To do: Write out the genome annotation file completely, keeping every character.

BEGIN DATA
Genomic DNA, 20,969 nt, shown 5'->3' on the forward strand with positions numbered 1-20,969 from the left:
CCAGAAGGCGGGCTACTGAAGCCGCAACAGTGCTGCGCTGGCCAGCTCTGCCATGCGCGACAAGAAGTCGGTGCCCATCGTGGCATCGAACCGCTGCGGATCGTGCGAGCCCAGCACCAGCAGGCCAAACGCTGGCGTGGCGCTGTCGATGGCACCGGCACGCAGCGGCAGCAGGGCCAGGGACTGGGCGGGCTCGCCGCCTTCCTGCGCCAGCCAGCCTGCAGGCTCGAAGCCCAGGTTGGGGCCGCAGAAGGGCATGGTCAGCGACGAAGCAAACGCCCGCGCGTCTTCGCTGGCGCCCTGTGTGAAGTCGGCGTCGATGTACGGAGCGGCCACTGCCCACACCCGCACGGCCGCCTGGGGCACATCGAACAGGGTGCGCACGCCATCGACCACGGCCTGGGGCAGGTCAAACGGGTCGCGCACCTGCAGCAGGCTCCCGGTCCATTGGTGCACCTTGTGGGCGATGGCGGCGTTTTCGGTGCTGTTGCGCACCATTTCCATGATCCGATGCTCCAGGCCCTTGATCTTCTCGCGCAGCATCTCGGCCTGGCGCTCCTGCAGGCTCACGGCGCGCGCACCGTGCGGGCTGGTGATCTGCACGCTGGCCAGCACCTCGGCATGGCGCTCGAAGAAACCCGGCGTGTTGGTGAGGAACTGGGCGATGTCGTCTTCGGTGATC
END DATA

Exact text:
Genomic DNA, 20,969 nt, shown 5'->3' on the forward strand with positions numbered 1-20,969 from the left:
CCAGAAGGCGGGCTACTGAAGCCGCAACAGTGCTGCGCTGGCCAGCTCTGCCATGCGCGACAAGAAGTCGGTGCCCATCGTGGCATCGAACCGCTGCGGATCGTGCGAGCCCAGCACCAGCAGGCCAAACGCTGGCGTGGCGCTGTCGATGGCACCGGCACGCAGCGGCAGCAGGGCCAGGGACTGGGCGGGCTCGCCGCCTTCCTGCGCCAGCCAGCCTGCAGGCTCGAAGCCCAGGTTGGGGCCGCAGAAGGGCATGGTCAGCGACGAAGCAAACGCCCGCGCGTCTTCGCTGGCGCCCTGTGTGAAGTCGGCGTCGATGTACGGAGCGGCCACTGCCCACACCCGCACGGCCGCCTGGGGCACATCGAACAGGGTGCGCACGCCATCGACCACGGCCTGGGGCAGGTCAAACGGGTCGCGCACCTGCAGCAGGCTCCCGGTCCATTGGTGCACCTTGTGGGCGATGGCGGCGTTTTCGGTGCTGTTGCGCACCATTTCCATGATCCGATGCTCCAGGCCCTTGATCTTCTCGCGCAGCATCTCGGCCTGGCGCTCCTGCAGGCTCACGGCGCGCGCACCGTGCGGGCTGGTGATCTGCACGCTGGCCAGCACCTCGGCATGGCGCTCGAAGAAACCCGGCGTGTTGGTGAGGAACTGGGCGATGTCGTCTTCGGTGATC